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Does Calling Obesity a Disease Matter?

Does Calling Obesity a Disease Matter?

A couple of years ago picky eaters learned they had a “selective eating disorder” and were relieved of guilt about their limited tolerance for food’s appearance, smell, and texture. They could look at their nutritional challenges realistically and find solutions. That new classification seemed to work. So last year when the American Medical Association classified obesity as a disease, public health officials and doctors were hopeful it would provide more than 200 million overweight and obese North Americans with an understanding of the seriousness of their condition and how to address it.

Well, that worked at the Cleveland Clinic, where an innovative program has helped employees lose more than 400,000 pounds! But it’s backfired for other folks; seems “overweight-and-obesity-as-a-disease” flips a “not-my-fault, nothing-I-can-do” switch and makes them feel it’s pointless to watch how much or what they eat.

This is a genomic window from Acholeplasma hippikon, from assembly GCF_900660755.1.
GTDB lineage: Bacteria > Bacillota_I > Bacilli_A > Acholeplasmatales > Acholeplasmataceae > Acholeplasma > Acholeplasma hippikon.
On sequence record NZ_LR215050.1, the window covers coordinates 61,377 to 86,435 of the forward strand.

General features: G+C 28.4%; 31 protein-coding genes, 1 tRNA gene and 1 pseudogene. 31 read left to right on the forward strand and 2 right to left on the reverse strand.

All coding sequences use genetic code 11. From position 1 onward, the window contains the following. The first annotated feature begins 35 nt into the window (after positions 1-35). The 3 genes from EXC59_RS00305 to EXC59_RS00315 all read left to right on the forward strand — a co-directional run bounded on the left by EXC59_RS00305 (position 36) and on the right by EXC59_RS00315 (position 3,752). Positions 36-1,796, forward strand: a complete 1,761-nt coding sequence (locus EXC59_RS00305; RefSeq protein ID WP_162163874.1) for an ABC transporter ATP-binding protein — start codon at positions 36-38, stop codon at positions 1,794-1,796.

Being overweight or obese (O or O) is a disease with a set of associated symptoms: elevated LDL cholesterol; depression; digestive woes; body-wide inflammation that increases cancer risk, brain drain, sexual dysfunction, diabetes, and skin issues…all things you can prevent, reverse, or treat with lifestyle changes. So if you’re O or O, don’t wait for a magic pill to cure you.

Here's how to get started:

  • Begin a walking program (use a pedometer please) aiming for 10,000 steps a day.
  • Eat seven to nine servings of veggies and fruits a day.
  • Cut out saturated and trans fats, added sugars and syrups, and any grain that isn’t 100% whole.  

Enjoying healthy choices will give you a younger RealAge and the longer, happy life you deserve.

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